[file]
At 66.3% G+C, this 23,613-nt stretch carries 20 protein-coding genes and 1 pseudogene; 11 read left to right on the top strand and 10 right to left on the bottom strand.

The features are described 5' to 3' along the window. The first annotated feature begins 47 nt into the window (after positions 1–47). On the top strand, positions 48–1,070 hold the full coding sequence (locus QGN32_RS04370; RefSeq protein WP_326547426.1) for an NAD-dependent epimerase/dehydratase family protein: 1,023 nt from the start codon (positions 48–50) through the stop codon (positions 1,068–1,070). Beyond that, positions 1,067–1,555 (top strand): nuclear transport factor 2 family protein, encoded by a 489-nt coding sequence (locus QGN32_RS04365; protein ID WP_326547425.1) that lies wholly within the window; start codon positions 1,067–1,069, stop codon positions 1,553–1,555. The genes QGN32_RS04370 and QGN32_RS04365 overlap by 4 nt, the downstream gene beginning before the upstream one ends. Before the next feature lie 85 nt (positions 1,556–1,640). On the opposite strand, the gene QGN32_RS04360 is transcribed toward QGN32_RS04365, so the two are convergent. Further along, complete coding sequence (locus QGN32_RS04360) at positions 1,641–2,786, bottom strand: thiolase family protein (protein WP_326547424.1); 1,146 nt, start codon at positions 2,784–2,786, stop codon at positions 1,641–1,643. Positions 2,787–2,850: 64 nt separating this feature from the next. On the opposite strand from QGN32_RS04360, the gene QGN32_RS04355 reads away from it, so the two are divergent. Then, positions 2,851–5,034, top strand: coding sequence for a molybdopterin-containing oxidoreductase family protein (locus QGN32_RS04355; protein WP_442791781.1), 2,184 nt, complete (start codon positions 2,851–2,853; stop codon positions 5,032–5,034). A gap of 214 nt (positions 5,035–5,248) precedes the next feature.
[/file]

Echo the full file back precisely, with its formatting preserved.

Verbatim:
At 66.3% G+C, this 23,613-nt stretch carries 20 protein-coding genes and 1 pseudogene; 11 read left to right on the top strand and 10 right to left on the bottom strand.

The features are described 5' to 3' along the window. The first annotated feature begins 47 nt into the window (after positions 1–47). On the top strand, positions 48–1,070 hold the full coding sequence (locus QGN32_RS04370; RefSeq protein WP_326547426.1) for an NAD-dependent epimerase/dehydratase family protein: 1,023 nt from the start codon (positions 48–50) through the stop codon (positions 1,068–1,070). Beyond that, positions 1,067–1,555 (top strand): nuclear transport factor 2 family protein, encoded by a 489-nt coding sequence (locus QGN32_RS04365; protein ID WP_326547425.1) that lies wholly within the window; start codon positions 1,067–1,069, stop codon positions 1,553–1,555. The genes QGN32_RS04370 and QGN32_RS04365 overlap by 4 nt, the downstream gene beginning before the upstream one ends. Before the next feature lie 85 nt (positions 1,556–1,640). On the opposite strand, the gene QGN32_RS04360 is transcribed toward QGN32_RS04365, so the two are convergent. Further along, complete coding sequence (locus QGN32_RS04360) at positions 1,641–2,786, bottom strand: thiolase family protein (protein WP_326547424.1); 1,146 nt, start codon at positions 2,784–2,786, stop codon at positions 1,641–1,643. Positions 2,787–2,850: 64 nt separating this feature from the next. On the opposite strand from QGN32_RS04360, the gene QGN32_RS04355 reads away from it, so the two are divergent. Then, positions 2,851–5,034, top strand: coding sequence for a molybdopterin-containing oxidoreductase family protein (locus QGN32_RS04355; protein WP_442791781.1), 2,184 nt, complete (start codon positions 2,851–2,853; stop codon positions 5,032–5,034). A gap of 214 nt (positions 5,035–5,248) precedes the next feature.